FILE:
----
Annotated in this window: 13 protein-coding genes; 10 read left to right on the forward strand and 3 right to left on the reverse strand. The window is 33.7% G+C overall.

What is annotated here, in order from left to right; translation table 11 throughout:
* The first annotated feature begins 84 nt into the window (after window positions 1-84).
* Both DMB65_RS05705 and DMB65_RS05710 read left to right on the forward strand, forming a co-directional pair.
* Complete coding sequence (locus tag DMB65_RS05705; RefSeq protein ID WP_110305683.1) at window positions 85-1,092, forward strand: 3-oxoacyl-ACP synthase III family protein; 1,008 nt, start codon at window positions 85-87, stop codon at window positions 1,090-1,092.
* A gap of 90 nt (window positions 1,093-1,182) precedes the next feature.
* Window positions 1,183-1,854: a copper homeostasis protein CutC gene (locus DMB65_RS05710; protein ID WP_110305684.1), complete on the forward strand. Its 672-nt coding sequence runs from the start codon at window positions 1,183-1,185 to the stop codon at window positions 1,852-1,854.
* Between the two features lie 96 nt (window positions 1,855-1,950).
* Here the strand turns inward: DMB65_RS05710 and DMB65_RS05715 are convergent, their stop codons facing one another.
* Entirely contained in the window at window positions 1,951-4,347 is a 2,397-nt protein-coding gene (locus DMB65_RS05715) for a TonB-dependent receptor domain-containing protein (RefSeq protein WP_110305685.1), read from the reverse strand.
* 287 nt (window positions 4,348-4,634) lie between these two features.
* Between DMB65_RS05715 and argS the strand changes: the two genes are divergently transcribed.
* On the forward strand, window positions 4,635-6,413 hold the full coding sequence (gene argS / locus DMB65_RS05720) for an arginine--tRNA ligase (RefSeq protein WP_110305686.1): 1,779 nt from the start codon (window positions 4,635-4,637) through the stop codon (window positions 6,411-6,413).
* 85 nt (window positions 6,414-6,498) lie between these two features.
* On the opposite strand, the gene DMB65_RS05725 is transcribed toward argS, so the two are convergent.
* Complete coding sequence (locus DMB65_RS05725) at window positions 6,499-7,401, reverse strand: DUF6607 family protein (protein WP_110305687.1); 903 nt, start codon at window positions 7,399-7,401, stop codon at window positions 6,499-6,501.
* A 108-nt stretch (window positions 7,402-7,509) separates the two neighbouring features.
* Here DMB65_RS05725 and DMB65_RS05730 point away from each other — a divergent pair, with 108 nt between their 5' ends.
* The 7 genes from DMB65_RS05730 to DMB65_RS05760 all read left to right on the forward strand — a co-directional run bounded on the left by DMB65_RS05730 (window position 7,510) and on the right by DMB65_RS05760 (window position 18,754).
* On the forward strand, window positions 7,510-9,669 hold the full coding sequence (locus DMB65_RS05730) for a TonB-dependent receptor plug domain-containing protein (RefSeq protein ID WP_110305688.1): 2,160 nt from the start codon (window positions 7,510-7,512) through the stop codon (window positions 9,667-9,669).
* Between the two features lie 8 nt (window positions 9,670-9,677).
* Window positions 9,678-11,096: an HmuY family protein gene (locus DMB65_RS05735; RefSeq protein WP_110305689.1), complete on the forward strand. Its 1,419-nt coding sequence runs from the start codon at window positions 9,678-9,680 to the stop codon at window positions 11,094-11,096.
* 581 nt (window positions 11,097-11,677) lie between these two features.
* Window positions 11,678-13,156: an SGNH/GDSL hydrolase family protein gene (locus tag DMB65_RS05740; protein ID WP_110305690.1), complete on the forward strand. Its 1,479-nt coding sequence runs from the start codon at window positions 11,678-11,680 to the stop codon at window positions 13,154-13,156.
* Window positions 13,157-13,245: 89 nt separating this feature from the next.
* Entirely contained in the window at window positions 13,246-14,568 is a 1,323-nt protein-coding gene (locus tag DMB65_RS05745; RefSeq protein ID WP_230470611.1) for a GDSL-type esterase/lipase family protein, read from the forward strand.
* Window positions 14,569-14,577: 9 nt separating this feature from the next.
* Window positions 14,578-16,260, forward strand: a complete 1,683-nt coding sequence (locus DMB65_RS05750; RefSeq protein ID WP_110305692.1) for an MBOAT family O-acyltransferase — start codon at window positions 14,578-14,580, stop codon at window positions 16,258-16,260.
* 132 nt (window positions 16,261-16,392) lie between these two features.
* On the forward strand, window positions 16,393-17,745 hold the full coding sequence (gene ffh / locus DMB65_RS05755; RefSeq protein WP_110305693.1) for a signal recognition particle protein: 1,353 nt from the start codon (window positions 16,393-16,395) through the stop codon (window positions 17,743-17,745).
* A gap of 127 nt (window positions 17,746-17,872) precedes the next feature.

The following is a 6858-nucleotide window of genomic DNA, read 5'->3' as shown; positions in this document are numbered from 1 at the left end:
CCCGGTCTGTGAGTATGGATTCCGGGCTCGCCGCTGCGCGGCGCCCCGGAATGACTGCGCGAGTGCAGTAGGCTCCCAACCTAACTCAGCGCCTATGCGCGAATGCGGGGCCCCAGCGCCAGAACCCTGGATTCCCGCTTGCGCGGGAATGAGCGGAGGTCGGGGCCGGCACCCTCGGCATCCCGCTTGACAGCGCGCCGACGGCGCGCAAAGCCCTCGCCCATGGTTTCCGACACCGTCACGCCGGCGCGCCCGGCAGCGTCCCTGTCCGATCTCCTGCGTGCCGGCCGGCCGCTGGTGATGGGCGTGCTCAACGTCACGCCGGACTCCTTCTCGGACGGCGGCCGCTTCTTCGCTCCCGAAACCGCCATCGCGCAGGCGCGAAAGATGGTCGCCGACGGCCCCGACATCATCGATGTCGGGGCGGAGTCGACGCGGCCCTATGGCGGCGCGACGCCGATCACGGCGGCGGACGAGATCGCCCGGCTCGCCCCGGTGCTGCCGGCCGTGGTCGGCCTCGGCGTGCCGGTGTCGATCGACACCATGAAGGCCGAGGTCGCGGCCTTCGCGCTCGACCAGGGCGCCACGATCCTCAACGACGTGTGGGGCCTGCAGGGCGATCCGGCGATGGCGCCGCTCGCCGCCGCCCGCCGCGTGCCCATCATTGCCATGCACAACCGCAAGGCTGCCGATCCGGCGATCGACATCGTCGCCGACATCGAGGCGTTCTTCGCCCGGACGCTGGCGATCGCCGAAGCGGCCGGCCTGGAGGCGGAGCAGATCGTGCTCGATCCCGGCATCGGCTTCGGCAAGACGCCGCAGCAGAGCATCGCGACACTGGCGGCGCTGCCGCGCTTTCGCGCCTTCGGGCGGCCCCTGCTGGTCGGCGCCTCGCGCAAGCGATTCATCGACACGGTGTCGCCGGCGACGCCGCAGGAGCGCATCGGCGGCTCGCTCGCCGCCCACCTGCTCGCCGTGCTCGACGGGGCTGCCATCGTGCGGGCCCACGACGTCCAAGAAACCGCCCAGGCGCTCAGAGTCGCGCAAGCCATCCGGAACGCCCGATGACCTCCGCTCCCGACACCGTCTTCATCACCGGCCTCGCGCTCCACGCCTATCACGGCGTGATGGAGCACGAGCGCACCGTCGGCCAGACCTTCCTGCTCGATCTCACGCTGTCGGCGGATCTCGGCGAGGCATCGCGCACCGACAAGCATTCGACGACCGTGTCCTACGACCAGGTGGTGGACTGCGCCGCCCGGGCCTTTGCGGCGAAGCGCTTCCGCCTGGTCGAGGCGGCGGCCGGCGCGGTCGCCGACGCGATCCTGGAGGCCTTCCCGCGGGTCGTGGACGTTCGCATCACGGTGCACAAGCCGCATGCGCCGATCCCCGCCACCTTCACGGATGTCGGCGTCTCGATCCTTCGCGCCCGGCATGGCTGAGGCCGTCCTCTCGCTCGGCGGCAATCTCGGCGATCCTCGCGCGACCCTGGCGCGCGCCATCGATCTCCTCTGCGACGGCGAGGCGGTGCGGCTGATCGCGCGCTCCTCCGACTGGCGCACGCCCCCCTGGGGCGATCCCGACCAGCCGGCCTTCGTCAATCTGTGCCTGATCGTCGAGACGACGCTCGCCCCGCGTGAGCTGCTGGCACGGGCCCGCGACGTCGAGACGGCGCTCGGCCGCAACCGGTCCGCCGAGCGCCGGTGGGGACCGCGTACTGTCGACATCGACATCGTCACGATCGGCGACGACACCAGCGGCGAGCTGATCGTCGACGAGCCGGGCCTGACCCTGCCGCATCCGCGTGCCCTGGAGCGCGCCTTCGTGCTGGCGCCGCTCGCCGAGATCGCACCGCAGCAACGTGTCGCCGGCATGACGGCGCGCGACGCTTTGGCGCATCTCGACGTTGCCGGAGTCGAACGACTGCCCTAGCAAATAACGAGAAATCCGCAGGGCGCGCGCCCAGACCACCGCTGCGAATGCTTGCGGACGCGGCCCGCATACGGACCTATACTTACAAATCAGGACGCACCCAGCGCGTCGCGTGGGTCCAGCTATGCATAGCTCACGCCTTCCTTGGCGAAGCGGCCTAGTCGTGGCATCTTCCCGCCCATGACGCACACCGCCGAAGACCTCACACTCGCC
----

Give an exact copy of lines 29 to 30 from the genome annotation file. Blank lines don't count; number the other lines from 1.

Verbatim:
* 132 nt (window positions 16,261-16,392) lie between these two features.
* On the forward strand, window positions 16,393-17,745 hold the full coding sequence (gene ffh / locus DMB65_RS05755; RefSeq protein WP_110305693.1) for a signal recognition particle protein: 1,353 nt from the start codon (window positions 16,393-16,395) through the stop codon (window positions 17,743-17,745).